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Original Issue

Seeing Red

In a basketball career spanning five decades, the ever-upbeat Johnny Kerr has done almost everything--except gain induction into the Hall of Fame

Every year the basketball hall of fame ballot includes a nebulous category for Contributors, which this year includes Johnny (Red) Kerr, a forgotten pioneer. Kerr has been on the ballot since 2003, but he's never received enough votes. Memo to voters: If anyone has contributed to the NBA, it's this man.

Voted one of the top 20 players in the history of the University of Illinois, the 6'9" Kerr was a classic back-to-the-basket center who played most of his 12-year career, which began in 1954--55, for the Syracuse Nationals. He also played the high post at a time when guards made scissor cuts and looked for precise return passes from the big man--a skill at which Kerr may have been the best in history. He averaged 13.8 points and 11.2 rebounds against opponents such as Wilt Chamberlain and Bill Russell. Of the 17 retired players who have averaged more points and rebounds than Kerr, 15 are in the Hall, and another, Charles Barkley, will be when he becomes eligible in 2006. (This year's inductees will be announced April 4.)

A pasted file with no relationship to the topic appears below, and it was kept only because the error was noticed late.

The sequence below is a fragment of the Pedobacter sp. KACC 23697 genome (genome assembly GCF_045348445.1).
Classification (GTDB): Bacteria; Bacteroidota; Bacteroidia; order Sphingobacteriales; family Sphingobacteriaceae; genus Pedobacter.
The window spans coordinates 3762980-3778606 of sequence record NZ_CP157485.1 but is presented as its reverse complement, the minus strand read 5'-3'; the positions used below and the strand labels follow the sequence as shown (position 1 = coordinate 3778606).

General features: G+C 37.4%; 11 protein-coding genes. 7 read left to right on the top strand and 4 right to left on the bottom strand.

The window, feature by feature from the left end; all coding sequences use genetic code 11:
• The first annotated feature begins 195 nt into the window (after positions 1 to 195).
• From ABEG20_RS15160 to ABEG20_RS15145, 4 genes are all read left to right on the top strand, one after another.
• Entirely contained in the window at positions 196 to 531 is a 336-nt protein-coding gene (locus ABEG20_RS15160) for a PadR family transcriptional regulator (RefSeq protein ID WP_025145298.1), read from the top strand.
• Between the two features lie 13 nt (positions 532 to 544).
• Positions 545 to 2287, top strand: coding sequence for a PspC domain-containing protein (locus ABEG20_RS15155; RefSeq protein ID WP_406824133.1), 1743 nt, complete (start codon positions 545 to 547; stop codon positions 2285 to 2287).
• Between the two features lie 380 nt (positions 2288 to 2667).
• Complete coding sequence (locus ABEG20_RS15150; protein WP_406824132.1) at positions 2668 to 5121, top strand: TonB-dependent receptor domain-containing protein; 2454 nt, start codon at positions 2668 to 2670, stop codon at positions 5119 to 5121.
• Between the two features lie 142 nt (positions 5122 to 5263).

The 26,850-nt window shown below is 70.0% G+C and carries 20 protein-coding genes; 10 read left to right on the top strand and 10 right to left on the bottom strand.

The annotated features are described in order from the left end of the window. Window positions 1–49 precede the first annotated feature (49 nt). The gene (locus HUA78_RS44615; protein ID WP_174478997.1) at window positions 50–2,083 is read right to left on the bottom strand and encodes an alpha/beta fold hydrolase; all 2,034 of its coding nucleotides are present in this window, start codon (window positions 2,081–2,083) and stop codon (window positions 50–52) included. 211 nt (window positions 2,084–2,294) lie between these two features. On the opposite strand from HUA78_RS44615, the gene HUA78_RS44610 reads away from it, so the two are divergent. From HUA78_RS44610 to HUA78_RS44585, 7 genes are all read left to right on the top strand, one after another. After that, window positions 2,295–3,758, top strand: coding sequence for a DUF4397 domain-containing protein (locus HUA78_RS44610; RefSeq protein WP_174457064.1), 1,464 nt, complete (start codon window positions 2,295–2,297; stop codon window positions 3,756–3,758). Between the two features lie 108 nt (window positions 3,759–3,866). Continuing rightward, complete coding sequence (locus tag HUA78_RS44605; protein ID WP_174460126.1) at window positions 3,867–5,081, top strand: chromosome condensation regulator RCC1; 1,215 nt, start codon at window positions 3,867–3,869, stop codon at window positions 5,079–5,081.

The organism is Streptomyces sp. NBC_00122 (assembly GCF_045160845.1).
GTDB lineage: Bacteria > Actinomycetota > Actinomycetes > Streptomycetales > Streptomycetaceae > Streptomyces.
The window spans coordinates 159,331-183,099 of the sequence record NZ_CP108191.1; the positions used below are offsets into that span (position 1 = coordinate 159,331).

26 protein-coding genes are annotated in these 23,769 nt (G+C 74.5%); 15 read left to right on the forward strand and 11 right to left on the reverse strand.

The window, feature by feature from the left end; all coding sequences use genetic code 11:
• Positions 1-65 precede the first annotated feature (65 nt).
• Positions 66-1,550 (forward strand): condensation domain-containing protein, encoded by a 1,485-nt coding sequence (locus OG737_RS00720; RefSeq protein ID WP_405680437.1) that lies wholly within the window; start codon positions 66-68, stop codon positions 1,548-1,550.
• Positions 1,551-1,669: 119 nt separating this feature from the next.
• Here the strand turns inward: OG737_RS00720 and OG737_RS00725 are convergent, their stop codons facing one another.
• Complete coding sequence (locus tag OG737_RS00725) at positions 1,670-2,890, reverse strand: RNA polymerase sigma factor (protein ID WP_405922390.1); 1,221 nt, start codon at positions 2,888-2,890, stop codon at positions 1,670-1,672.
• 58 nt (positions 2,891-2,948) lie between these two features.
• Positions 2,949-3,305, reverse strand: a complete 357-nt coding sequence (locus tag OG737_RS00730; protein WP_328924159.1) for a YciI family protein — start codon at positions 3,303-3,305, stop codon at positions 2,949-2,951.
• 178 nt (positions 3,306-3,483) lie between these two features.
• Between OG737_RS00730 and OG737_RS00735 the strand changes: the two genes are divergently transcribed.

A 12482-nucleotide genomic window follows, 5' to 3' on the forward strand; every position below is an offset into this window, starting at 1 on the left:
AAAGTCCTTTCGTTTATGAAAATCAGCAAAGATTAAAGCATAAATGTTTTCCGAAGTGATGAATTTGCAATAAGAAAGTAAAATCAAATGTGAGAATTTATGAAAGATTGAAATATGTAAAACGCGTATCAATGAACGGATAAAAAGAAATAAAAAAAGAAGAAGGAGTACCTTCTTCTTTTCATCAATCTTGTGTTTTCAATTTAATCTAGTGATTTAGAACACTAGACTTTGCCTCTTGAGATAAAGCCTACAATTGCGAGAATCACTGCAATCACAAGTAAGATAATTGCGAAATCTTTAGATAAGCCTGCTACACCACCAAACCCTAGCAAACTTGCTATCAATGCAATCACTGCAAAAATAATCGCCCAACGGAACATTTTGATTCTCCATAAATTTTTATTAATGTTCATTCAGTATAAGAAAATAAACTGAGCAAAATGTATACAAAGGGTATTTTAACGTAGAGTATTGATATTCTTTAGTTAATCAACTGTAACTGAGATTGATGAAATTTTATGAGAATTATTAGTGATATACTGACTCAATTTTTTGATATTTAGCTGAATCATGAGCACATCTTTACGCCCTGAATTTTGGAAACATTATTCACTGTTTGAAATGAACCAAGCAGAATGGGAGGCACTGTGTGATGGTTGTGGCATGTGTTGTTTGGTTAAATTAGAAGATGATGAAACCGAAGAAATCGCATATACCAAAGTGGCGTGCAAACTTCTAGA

Kerr was the league's first iron man, too: His 844 consecutive games rank third behind A.C. Green (1,192) and Randy Smith (906). The streak came to an end early in his final season, 1965--66, when as a member of the Baltimore Bullets he was inexplicably kept on the bench. On the train after the game coach Paul Seymour asked to be dealt into Kerr's card game. "You don't let me in your games," Kerr said, "so I'm not letting you in mine."

After retiring, Kerr coached for four seasons in Chicago and Phoenix--he was named Coach of the Year in '67 for leading the expansion Bulls into the playoffs--and after front office stints with the Virginia Squires and the Bulls he moved into the Chicago broadcast booth in '75 and never left. Over the last three decades he has been not only the voice of the franchise but also its face, the man who makes the hospital visits and shows up at the charity events and drumbeating luncheons. Most old-timers find reasons to rip today's players, but Kerr, 72, is a towering evangelist for his sport, unfailingly sunny and positive. He says he's already written his epitaph: "I told you my feet were killing me." He deserves something else on that tombstone: Hall of Famer. --Jack McCallum




Also a gifted passer, Syracuse's Kerr (10) was a 6'9" handful down low.